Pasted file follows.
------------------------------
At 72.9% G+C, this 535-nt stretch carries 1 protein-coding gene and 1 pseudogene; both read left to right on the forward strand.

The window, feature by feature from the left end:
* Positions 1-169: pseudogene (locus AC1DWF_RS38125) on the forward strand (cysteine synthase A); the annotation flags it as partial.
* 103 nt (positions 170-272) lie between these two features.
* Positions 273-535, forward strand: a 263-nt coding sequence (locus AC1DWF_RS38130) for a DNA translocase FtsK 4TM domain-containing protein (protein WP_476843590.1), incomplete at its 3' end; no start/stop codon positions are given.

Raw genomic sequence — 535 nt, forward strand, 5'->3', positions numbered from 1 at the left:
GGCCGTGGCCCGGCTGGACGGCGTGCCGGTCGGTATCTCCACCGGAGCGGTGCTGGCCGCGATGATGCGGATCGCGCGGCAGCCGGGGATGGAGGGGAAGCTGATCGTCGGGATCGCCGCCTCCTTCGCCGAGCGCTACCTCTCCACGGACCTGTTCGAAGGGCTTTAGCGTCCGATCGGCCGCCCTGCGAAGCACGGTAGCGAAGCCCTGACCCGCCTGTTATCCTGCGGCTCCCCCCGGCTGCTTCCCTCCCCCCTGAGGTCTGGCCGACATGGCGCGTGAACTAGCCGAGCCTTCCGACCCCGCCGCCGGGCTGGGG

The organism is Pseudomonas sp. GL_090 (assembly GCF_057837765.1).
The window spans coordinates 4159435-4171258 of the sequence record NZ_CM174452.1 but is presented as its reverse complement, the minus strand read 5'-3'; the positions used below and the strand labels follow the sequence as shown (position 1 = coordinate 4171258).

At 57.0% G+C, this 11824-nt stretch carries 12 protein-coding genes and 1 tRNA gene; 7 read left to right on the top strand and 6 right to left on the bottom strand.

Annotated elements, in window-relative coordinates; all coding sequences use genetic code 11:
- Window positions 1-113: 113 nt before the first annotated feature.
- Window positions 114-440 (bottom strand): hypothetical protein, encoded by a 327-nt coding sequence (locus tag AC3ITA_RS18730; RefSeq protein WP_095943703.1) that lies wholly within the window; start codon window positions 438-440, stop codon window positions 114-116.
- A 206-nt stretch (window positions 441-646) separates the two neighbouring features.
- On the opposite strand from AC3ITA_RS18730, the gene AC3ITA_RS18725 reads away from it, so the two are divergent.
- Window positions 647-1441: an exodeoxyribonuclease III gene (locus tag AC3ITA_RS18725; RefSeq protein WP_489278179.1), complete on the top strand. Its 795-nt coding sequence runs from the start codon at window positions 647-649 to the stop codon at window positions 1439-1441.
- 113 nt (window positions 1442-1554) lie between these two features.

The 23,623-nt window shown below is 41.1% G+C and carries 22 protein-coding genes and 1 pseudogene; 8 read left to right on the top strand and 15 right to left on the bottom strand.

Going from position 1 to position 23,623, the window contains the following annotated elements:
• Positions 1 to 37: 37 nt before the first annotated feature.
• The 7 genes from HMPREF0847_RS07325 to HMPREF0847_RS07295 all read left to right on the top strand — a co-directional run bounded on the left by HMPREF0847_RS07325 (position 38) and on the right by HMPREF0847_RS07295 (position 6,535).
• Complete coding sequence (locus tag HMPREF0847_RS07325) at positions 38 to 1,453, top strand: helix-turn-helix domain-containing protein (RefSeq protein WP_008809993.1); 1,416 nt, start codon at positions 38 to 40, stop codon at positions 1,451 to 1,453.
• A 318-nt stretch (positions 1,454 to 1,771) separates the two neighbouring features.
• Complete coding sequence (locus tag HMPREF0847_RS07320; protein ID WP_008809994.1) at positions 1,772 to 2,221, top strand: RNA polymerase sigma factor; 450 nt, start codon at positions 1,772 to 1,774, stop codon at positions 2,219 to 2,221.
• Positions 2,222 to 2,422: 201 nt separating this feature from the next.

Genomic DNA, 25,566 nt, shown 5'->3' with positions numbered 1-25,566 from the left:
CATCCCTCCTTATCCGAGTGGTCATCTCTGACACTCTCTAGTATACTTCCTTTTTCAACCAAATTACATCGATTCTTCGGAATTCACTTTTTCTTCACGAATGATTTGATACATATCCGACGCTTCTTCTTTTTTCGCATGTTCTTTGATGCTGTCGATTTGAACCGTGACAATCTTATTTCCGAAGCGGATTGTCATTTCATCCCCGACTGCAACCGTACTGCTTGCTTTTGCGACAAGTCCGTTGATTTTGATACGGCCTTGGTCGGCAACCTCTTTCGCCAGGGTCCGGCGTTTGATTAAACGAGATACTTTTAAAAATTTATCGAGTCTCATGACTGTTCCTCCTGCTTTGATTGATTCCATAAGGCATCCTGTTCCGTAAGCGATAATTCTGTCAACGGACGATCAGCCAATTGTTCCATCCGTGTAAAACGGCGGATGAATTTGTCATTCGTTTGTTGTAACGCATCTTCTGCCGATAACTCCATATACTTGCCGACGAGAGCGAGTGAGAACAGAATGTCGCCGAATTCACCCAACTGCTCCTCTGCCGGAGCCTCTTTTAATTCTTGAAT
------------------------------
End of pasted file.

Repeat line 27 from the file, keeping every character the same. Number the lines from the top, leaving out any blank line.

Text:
CATCCCTCCTTATCCGAGTGGTCATCTCTGACACTCTCTAGTATACTTCCTTTTTCAACCAAATTACATCGATTCTTCGGAATTCACTTTTTCTTCACGAATGATTTGATACATATCCGACGCTTCTTCTTTTTTCGCATGTTCTTTGATGCTGTCGATTTGAACCGTGACAATCTTATTTCCGAAGCGGATTGTCATTTCATCCCCGACTGCAACCGTACTGCTTGCTTTTGCGACAAGTCCGTTGATTTTGATACGGCCTTGGTCGGCAACCTCTTTCGCCAGGGTCCGGCGTTTGATTAAACGAGATACTTTTAAAAATTTATCGAGTCTCATGACTGTTCCTCCTGCTTTGATTGATTCCATAAGGCATCCTGTTCCGTAAGCGATAATTCTGTCAACGGACGATCAGCCAATTGTTCCATCCGTGTAAAACGGCGGATGAATTTGTCATTCGTTTGTTGTAACGCATCTTCTGCCGATAACTCCATATACTTGCCGACGAGAGCGAGTGAGAACAGAATGTCGCCGAATTCACCCAACTGCTCCTCTGCCGGAGCCTCTTTTAATTCTTGAAT